This is why every CEO blogger needs a LOYSO (List Of Your Strongest Opinions)

What are your strongest opinions?

Whilst you don’t need to write them on a horse, you do need a very clear List Of Your Strongest Opinions (or #LOYSO for short)

 

LOYSO – List Of Your Strongest Opinions

Every CEO and Senior Executive needs a List Of Your Strongest Opinions. It’s a list that collects:

  • Your strongest opinions and beliefs.
  • The best 10% of your work.
  • The opinions that differentiate you from your peers.

This piece from Orbit Media talks about building “a list of everything you know”.  That’s a great way to think about what you’re collecting on this list.

This list can be as simple as a few bullet points on a piece of paper.

For a CEO or senior exec, the list of strong opinions can also be an operating manual. Many influential management books are simply an expanded list of strong opinions – i.e. The Hard Thing About Hard Things, or High Output Management.

For an example of this kind of list, see ours here on the Resources page. This page contains all our strongest opinions and beliefs across marketing, thought leadership and CEO blogging. This page continues to evolve over time, but it’s our central place for collecting all our strongest opinions and best pieces of content. It makes it easy for others to get a feel for what really differentiates us.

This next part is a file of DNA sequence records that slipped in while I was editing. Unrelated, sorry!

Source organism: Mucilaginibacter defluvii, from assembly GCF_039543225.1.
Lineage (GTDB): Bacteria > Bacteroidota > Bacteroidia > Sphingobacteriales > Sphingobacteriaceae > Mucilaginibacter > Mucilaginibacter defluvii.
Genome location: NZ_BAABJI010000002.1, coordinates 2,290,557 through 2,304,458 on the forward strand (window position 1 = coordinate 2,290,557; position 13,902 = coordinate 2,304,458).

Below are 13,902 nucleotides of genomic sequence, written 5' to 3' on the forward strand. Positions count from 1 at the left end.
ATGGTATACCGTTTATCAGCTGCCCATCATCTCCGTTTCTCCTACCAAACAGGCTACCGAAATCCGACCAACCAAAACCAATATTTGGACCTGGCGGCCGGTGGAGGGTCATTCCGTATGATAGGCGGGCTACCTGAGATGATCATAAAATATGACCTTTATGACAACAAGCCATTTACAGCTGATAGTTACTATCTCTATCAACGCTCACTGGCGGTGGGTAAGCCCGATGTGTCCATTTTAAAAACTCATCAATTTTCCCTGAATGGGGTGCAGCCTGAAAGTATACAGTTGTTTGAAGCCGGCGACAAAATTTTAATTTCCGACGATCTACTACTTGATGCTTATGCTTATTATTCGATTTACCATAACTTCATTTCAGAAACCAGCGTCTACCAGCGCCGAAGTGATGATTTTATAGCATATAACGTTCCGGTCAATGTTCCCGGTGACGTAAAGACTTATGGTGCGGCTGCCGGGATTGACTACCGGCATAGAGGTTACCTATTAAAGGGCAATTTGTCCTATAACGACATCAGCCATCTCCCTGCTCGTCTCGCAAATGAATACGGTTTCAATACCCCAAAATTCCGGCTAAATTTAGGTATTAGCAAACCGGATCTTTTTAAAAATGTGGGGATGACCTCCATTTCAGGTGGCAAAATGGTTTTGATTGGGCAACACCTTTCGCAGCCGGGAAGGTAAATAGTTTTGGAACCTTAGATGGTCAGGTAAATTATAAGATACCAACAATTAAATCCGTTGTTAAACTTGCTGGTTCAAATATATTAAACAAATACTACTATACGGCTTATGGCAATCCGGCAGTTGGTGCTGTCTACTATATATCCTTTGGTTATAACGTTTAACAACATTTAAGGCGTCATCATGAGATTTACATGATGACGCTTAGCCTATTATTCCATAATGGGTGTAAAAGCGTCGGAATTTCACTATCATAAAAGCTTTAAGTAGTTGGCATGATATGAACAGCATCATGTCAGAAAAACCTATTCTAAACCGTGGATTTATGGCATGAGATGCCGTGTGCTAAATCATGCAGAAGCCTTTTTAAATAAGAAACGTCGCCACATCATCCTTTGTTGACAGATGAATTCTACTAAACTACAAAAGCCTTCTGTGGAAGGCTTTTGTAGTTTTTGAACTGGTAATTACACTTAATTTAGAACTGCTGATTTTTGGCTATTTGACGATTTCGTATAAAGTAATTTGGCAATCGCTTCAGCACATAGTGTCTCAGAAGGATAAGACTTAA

Start with strong opinions, and you’ll build strong thought leadership

A well developed list of opinions is an essential foundation for thought leadership marketing (See also: What is thought leadership marketing?). These are the themes that will come up, time and time again, tying all of your content together. If you don’t start with a list of strong opinions, it’s unlikely you’ll ever produce a great and coherent body of work.

From a content perspective, a CEO who doesn’t have strong opinions is a very hard CEO to build thought leadership around. Because if you don’t have strong opinions that differentiate you from your peers – how do you expect to be known as a leader of the industry?

Update: We just published a follow up to this piece: “If your opinion ain’t differentiated, it ain’t useful”.

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